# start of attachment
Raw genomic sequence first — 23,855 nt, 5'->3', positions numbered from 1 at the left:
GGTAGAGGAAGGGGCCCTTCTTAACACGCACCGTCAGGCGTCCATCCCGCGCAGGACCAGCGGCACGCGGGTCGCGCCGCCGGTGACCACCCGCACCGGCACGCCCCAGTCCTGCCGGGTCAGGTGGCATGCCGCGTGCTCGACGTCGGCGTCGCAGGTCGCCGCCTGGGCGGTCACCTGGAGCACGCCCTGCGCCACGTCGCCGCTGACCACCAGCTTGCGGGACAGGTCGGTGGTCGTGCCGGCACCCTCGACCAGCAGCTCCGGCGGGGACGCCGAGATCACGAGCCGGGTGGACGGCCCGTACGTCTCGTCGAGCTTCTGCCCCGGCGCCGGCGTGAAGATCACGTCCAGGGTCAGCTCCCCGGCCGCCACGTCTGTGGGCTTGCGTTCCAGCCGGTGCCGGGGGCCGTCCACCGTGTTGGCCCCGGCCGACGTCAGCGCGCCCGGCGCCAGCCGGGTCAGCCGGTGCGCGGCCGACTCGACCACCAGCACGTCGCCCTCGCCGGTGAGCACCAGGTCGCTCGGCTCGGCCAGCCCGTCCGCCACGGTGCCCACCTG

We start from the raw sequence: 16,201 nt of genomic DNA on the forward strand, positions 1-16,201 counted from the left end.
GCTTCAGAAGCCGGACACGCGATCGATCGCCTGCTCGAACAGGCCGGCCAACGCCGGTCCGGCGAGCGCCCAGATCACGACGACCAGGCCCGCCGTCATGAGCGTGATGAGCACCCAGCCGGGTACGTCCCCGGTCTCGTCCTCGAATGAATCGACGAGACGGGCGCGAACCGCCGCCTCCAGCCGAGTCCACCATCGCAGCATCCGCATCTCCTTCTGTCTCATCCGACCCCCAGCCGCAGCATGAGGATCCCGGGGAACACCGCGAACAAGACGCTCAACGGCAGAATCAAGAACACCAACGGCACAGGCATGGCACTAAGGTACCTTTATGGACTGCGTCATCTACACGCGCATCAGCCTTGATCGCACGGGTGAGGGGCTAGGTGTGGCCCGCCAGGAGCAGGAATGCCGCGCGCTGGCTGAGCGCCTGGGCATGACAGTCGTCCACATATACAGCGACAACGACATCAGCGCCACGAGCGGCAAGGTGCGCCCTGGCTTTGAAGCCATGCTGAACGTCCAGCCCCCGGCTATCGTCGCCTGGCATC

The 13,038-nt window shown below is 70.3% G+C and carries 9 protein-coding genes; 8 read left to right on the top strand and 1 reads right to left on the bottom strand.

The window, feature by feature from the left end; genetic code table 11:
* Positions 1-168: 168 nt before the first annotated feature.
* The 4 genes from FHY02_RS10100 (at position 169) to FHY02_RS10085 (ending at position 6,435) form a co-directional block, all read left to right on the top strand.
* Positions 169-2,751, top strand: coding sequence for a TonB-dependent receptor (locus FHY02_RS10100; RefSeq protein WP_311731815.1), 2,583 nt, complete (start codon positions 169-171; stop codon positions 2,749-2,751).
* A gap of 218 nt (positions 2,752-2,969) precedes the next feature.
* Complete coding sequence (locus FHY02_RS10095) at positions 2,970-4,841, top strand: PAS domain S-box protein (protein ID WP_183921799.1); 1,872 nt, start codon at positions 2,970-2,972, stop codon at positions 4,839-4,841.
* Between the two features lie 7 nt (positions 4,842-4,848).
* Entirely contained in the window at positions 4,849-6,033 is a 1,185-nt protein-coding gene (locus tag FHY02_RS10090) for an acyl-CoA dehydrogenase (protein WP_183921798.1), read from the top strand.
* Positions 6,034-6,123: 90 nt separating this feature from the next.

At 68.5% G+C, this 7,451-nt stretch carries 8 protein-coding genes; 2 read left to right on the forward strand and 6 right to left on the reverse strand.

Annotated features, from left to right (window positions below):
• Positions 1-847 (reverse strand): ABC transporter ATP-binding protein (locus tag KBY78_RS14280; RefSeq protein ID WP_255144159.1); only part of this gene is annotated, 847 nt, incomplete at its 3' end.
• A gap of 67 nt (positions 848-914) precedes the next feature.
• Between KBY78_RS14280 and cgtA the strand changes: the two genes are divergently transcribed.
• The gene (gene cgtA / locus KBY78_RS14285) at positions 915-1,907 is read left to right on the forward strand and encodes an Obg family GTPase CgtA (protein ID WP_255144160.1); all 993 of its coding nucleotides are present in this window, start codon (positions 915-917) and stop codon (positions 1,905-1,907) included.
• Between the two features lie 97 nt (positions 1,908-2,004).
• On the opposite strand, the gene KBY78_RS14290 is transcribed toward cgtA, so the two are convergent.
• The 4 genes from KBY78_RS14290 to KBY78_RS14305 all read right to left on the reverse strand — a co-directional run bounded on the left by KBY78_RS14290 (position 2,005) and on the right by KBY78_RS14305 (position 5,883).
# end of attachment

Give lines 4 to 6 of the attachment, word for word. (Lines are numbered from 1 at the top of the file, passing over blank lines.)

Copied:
GCTTCAGAAGCCGGACACGCGATCGATCGCCTGCTCGAACAGGCCGGCCAACGCCGGTCCGGCGAGCGCCCAGATCACGACGACCAGGCCCGCCGTCATGAGCGTGATGAGCACCCAGCCGGGTACGTCCCCGGTCTCGTCCTCGAATGAATCGACGAGACGGGCGCGAACCGCCGCCTCCAGCCGAGTCCACCATCGCAGCATCCGCATCTCCTTCTGTCTCATCCGACCCCCAGCCGCAGCATGAGGATCCCGGGGAACACCGCGAACAAGACGCTCAACGGCAGAATCAAGAACACCAACGGCACAGGCATGGCACTAAGGTACCTTTATGGACTGCGTCATCTACACGCGCATCAGCCTTGATCGCACGGGTGAGGGGCTAGGTGTGGCCCGCCAGGAGCAGGAATGCCGCGCGCTGGCTGAGCGCCTGGGCATGACAGTCGTCCACATATACAGCGACAACGACATCAGCGCCACGAGCGGCAAGGTGCGCCCTGGCTTTGAAGCCATGCTGAACGTCCAGCCCCCGGCTATCGTCGCCTGGCATC

The 13,038-nt window shown below is 70.3% G+C and carries 9 protein-coding genes; 8 read left to right on the top strand and 1 reads right to left on the bottom strand.

The window, feature by feature from the left end; genetic code table 11: